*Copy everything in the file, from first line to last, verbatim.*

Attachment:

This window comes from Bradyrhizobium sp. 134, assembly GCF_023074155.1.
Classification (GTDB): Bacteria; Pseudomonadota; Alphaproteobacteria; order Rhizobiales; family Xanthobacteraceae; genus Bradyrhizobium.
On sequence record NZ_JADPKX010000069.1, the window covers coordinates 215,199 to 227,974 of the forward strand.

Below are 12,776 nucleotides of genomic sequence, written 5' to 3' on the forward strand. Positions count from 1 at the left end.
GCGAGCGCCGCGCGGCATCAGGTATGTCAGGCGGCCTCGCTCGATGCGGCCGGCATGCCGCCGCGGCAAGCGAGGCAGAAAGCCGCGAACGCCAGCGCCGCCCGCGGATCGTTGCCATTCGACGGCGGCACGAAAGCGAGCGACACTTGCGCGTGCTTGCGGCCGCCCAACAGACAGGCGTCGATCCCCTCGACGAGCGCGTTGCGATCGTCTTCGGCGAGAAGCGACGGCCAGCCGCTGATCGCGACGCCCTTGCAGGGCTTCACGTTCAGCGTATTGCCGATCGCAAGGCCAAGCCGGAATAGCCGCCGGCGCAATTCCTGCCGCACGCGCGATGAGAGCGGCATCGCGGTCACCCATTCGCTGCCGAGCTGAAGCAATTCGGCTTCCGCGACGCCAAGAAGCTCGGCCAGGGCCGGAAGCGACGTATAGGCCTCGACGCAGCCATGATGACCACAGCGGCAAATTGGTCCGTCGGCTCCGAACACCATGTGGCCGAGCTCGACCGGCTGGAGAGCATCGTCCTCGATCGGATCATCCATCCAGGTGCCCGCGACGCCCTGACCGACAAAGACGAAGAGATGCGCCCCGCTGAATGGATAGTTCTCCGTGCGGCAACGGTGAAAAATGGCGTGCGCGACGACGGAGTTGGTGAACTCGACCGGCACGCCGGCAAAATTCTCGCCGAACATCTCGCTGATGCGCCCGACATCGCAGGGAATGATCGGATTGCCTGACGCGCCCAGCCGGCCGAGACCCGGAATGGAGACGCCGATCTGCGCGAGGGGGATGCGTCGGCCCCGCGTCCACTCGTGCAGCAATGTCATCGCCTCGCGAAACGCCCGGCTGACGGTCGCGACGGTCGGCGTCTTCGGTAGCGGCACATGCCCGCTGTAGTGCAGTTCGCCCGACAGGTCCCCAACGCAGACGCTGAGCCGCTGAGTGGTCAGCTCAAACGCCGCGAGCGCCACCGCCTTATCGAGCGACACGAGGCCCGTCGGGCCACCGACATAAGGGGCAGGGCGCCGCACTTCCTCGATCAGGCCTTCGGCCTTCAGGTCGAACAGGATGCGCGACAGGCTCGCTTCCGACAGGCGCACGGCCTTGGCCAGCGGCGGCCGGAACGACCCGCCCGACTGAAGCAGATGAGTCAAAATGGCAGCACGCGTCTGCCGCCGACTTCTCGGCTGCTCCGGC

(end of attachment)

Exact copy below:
This window comes from Bradyrhizobium sp. 134, assembly GCF_023074155.1.
Classification (GTDB): Bacteria; Pseudomonadota; Alphaproteobacteria; order Rhizobiales; family Xanthobacteraceae; genus Bradyrhizobium.
On sequence record NZ_JADPKX010000069.1, the window covers coordinates 215,199 to 227,974 of the forward strand.

Below are 12,776 nucleotides of genomic sequence, written 5' to 3' on the forward strand. Positions count from 1 at the left end.
GCGAGCGCCGCGCGGCATCAGGTATGTCAGGCGGCCTCGCTCGATGCGGCCGGCATGCCGCCGCGGCAAGCGAGGCAGAAAGCCGCGAACGCCAGCGCCGCCCGCGGATCGTTGCCATTCGACGGCGGCACGAAAGCGAGCGACACTTGCGCGTGCTTGCGGCCGCCCAACAGACAGGCGTCGATCCCCTCGACGAGCGCGTTGCGATCGTCTTCGGCGAGAAGCGACGGCCAGCCGCTGATCGCGACGCCCTTGCAGGGCTTCACGTTCAGCGTATTGCCGATCGCAAGGCCAAGCCGGAATAGCCGCCGGCGCAATTCCTGCCGCACGCGCGATGAGAGCGGCATCGCGGTCACCCATTCGCTGCCGAGCTGAAGCAATTCGGCTTCCGCGACGCCAAGAAGCTCGGCCAGGGCCGGAAGCGACGTATAGGCCTCGACGCAGCCATGATGACCACAGCGGCAAATTGGTCCGTCGGCTCCGAACACCATGTGGCCGAGCTCGACCGGCTGGAGAGCATCGTCCTCGATCGGATCATCCATCCAGGTGCCCGCGACGCCCTGACCGACAAAGACGAAGAGATGCGCCCCGCTGAATGGATAGTTCTCCGTGCGGCAACGGTGAAAAATGGCGTGCGCGACGACGGAGTTGGTGAACTCGACCGGCACGCCGGCAAAATTCTCGCCGAACATCTCGCTGATGCGCCCGACATCGCAGGGAATGATCGGATTGCCTGACGCGCCCAGCCGGCCGAGACCCGGAATGGAGACGCCGATCTGCGCGAGGGGGATGCGTCGGCCCCGCGTCCACTCGTGCAGCAATGTCATCGCCTCGCGAAACGCCCGGCTGACGGTCGCGACGGTCGGCGTCTTCGGTAGCGGCACATGCCCGCTGTAGTGCAGTTCGCCCGACAGGTCCCCAACGCAGACGCTGAGCCGCTGAGTGGTCAGCTCAAACGCCGCGAGCGCCACCGCCTTATCGAGCGACACGAGGCCCGTCGGGCCACCGACATAAGGGGCAGGGCGCCGCACTTCCTCGATCAGGCCTTCGGCCTTCAGGTCGAACAGGATGCGCGACAGGCTCGCTTCCGACAGGCGCACGGCCTTGGCCAGCGGCGGCCGGAACGACCCGCCCGACTGAAGCAGATGAGTCAAAATGGCAGCACGCGTCTGCCGCCGACTTCTCGGCTGCTCCGGC